Secularism, Christianity, Islam, liberalism, and democracy are among seemingly universalist worldviews, inviting any individual, community, or government to embrace them. However, they are also considered indigenous to certain geographies and populations and foreign imports to others.
My overall research agenda explores this tension between the universalism and particularism of globally appealing religious and post-religious belief and value systems by studying them ethnographically as they travel in and out of their assumed natural habitats. More specifically, as an anthropologist, I am interested in the personal experiences of individuals who embrace a universalistic ideology or belief system that they did not inherit from their grandparents, but instead choose to borrow from others and make their own, with a specific focus on Islam and Muslims.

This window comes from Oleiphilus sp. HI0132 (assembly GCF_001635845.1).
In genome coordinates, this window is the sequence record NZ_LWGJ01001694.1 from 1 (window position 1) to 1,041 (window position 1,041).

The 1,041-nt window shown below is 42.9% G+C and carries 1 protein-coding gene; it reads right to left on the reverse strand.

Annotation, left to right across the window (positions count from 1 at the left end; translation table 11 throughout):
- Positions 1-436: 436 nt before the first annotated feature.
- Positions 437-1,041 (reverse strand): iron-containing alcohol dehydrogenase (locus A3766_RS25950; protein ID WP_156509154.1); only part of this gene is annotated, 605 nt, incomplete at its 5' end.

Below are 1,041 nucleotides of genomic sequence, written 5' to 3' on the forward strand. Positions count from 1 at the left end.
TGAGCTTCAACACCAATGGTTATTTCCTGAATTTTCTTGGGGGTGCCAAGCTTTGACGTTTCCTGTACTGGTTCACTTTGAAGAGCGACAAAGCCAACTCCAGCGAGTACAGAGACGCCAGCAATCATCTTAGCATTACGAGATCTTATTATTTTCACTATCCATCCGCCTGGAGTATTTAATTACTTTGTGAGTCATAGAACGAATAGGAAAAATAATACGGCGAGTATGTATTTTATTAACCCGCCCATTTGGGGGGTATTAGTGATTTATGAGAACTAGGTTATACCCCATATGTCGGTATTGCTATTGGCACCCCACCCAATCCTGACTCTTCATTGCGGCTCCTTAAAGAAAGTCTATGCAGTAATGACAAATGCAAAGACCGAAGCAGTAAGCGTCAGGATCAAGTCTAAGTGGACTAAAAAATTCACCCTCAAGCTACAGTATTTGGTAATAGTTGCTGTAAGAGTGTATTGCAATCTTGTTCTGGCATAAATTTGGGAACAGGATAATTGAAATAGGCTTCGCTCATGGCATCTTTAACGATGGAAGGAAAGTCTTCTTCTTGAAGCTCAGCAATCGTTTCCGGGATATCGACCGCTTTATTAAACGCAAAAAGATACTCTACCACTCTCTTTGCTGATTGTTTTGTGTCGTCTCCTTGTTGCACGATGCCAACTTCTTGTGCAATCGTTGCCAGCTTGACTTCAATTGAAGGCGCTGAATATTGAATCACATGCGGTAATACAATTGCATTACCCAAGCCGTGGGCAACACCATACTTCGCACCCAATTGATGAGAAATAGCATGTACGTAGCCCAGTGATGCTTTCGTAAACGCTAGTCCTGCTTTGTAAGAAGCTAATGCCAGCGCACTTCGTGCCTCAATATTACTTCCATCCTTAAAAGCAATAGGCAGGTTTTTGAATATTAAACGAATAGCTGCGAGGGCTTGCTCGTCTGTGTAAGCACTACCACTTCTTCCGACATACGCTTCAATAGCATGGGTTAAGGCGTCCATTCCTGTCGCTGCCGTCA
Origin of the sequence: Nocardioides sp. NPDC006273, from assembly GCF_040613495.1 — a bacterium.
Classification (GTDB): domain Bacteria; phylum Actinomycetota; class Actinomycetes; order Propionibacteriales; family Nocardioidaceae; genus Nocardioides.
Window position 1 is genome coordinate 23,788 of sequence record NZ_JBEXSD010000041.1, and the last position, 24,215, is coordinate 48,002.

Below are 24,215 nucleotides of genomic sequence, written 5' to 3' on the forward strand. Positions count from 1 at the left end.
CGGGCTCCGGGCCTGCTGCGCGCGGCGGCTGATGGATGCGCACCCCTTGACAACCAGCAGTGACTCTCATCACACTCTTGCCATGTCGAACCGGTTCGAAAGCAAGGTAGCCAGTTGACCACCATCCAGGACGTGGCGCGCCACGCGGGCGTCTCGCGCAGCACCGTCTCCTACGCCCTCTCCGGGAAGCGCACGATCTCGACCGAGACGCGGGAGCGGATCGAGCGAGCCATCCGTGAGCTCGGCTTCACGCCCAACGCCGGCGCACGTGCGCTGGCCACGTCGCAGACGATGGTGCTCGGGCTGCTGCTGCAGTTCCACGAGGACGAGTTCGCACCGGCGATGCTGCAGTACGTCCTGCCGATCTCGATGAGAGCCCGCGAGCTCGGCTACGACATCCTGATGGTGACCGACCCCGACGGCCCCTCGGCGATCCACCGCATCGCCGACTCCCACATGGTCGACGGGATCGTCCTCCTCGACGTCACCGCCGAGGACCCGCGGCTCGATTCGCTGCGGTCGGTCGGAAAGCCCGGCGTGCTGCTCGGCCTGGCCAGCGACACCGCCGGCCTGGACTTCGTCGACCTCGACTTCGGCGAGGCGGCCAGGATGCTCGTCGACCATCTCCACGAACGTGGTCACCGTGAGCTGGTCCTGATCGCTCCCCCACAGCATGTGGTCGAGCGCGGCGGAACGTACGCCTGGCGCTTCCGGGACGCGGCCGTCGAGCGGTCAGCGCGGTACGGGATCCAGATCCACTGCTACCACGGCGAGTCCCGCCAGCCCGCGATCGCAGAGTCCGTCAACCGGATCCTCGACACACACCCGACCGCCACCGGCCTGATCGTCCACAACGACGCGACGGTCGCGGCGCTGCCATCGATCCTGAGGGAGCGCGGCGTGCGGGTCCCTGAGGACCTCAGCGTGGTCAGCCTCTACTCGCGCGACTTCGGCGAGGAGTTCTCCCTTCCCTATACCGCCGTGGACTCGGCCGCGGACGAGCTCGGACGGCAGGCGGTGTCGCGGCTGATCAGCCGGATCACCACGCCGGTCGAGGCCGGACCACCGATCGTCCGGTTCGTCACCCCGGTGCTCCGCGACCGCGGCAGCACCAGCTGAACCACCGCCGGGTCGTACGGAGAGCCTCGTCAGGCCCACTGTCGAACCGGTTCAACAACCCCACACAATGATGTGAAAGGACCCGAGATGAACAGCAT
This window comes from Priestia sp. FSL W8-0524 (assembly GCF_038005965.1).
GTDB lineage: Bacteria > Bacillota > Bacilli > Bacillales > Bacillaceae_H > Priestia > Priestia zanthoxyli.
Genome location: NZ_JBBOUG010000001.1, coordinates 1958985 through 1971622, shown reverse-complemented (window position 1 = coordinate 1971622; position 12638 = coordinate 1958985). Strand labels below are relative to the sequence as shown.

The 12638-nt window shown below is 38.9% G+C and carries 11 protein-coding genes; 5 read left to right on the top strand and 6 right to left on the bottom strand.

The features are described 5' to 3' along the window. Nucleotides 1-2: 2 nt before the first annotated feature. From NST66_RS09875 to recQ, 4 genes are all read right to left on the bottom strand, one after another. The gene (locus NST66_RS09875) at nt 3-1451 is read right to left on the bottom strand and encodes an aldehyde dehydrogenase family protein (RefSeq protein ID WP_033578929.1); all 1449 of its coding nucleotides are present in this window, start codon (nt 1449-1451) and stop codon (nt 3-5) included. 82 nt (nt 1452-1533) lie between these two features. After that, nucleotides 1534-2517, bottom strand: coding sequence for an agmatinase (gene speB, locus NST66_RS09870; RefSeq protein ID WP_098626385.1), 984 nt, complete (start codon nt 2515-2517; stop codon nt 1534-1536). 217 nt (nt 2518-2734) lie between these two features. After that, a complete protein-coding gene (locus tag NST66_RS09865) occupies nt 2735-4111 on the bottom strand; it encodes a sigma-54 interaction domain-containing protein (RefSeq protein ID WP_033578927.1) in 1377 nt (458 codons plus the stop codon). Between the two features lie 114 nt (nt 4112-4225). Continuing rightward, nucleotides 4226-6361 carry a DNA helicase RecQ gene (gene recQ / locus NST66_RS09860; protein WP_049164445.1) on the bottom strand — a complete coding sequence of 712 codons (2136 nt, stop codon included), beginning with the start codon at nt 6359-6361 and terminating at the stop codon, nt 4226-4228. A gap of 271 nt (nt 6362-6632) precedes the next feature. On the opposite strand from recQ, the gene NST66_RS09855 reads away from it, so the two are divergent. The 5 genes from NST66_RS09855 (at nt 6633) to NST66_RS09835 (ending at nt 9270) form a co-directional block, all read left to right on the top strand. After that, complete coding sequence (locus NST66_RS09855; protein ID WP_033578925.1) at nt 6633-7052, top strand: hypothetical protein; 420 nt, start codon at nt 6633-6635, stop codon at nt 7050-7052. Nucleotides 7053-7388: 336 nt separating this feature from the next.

I explore what it means to be a secular Turk in a country where political Islam is on the rise; to be an ethnic German who converted to Islam; and a Turk who converted to Christianity. I am currently working on a project about Muslim background Germans who look for ways to adopt the memory of the Holocaust as proof of their commitment to liberal democracy and empathic humanity. I examine the conditions under which such engagements are judged as genuine and sincere, or as suspect and fake.